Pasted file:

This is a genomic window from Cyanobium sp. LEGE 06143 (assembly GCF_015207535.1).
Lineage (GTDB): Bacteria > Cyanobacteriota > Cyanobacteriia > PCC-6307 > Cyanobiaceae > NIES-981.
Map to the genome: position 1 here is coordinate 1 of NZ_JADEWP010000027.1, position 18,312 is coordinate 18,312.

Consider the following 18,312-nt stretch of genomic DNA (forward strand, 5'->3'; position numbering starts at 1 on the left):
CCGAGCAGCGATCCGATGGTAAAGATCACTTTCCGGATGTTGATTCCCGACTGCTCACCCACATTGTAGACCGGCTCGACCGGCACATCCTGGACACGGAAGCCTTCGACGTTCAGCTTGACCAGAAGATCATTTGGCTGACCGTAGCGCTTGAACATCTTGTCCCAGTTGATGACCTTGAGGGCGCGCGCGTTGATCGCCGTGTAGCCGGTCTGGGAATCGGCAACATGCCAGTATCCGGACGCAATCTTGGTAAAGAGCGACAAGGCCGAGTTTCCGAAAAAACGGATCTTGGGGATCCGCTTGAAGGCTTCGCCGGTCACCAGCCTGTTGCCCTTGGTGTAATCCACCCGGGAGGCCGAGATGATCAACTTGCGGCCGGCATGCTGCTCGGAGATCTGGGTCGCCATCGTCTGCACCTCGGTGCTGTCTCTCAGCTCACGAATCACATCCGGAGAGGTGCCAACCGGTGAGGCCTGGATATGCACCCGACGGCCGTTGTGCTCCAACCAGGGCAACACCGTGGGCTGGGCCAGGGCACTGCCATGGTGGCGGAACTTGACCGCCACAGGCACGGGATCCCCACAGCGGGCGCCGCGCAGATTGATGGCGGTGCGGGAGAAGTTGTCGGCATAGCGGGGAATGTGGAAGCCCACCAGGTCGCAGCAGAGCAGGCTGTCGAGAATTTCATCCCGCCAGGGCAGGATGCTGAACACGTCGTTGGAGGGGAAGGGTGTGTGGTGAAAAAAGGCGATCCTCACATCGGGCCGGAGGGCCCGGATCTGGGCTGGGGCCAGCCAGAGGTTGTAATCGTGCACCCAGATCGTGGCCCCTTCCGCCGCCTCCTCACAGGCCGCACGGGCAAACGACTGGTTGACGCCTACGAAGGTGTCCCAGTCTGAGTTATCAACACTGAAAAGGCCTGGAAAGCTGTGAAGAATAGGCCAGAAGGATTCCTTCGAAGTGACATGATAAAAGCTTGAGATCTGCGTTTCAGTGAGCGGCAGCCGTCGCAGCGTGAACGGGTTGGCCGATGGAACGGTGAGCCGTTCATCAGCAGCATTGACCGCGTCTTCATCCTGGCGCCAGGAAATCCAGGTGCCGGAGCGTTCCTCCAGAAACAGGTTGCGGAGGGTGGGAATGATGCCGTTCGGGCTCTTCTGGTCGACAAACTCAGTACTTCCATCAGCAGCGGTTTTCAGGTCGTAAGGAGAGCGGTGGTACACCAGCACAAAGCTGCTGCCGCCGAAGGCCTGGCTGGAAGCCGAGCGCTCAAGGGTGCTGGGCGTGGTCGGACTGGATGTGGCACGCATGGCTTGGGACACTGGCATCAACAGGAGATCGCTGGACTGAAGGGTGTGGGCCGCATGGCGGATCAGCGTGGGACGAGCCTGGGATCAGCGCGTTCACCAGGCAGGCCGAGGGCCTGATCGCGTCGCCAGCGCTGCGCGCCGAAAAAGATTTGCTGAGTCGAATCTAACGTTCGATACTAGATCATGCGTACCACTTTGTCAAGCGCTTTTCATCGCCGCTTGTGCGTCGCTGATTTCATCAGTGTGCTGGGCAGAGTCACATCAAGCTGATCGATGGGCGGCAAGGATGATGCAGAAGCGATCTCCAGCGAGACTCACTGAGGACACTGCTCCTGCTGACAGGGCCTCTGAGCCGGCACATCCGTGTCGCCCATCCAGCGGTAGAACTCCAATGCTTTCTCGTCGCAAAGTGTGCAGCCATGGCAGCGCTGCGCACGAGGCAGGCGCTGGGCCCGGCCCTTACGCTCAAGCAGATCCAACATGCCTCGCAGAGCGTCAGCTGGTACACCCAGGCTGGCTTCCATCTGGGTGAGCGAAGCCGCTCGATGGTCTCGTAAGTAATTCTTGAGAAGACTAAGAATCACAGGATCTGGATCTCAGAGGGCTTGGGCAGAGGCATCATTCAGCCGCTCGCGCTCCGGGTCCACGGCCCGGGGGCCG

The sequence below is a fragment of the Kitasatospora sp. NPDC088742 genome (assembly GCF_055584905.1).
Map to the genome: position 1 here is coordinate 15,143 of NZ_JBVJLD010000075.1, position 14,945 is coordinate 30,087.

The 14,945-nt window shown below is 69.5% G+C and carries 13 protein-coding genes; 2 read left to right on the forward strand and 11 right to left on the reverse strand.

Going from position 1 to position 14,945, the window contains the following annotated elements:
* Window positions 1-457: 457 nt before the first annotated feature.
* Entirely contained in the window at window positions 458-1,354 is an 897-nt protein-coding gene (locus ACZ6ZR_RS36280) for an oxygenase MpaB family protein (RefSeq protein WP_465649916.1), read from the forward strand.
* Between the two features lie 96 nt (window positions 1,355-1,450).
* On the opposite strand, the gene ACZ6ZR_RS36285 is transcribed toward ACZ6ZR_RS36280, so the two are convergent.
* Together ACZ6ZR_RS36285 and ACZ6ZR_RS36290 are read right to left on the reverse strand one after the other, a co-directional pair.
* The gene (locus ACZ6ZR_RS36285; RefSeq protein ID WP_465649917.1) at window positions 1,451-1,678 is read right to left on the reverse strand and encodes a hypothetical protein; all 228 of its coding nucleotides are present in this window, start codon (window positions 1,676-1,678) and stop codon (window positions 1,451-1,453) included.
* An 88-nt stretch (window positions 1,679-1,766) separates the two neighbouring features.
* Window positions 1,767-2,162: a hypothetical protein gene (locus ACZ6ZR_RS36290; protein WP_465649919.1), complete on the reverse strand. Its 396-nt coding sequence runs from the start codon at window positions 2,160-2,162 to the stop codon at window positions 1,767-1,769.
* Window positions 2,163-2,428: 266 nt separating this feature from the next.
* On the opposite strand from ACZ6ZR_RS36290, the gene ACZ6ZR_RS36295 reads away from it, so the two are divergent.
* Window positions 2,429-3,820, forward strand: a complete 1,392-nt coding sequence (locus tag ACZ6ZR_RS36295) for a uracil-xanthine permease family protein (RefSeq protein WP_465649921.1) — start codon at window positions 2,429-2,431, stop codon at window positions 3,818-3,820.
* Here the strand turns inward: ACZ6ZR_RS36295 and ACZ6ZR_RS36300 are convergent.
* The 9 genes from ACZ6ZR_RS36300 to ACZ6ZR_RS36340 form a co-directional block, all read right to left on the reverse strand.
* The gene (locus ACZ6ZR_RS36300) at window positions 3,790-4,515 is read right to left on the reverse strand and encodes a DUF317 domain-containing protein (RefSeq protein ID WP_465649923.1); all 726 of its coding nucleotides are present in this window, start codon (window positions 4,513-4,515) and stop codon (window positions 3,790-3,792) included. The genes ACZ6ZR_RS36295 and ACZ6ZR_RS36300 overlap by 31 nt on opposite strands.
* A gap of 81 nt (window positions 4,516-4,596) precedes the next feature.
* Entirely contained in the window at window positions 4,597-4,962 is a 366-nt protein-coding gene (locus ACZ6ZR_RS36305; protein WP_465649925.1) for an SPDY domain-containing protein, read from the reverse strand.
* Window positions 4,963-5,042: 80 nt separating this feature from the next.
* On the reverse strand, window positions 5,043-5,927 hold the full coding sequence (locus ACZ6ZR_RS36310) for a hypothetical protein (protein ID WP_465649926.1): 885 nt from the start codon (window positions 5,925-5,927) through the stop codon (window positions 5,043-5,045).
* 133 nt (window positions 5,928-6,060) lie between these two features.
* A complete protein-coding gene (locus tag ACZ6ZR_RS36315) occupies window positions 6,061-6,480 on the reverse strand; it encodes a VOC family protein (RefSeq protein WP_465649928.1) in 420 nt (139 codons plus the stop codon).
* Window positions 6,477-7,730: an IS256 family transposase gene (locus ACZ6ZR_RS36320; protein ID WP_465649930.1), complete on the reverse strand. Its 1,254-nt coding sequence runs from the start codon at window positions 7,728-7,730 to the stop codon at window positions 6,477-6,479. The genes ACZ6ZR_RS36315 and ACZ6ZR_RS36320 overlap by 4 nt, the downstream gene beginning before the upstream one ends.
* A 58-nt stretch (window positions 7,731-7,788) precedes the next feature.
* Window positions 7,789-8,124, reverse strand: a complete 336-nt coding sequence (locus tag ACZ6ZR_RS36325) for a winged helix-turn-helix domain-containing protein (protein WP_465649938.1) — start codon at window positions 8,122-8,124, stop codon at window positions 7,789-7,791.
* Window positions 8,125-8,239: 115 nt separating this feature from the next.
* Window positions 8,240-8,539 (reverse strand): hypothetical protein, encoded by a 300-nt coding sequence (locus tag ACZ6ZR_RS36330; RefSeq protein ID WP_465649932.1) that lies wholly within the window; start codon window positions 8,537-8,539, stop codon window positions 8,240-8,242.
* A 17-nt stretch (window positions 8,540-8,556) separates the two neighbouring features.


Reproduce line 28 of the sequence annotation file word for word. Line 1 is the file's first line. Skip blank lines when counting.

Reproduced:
* 133 nt (window positions 5,928-6,060) lie between these two features.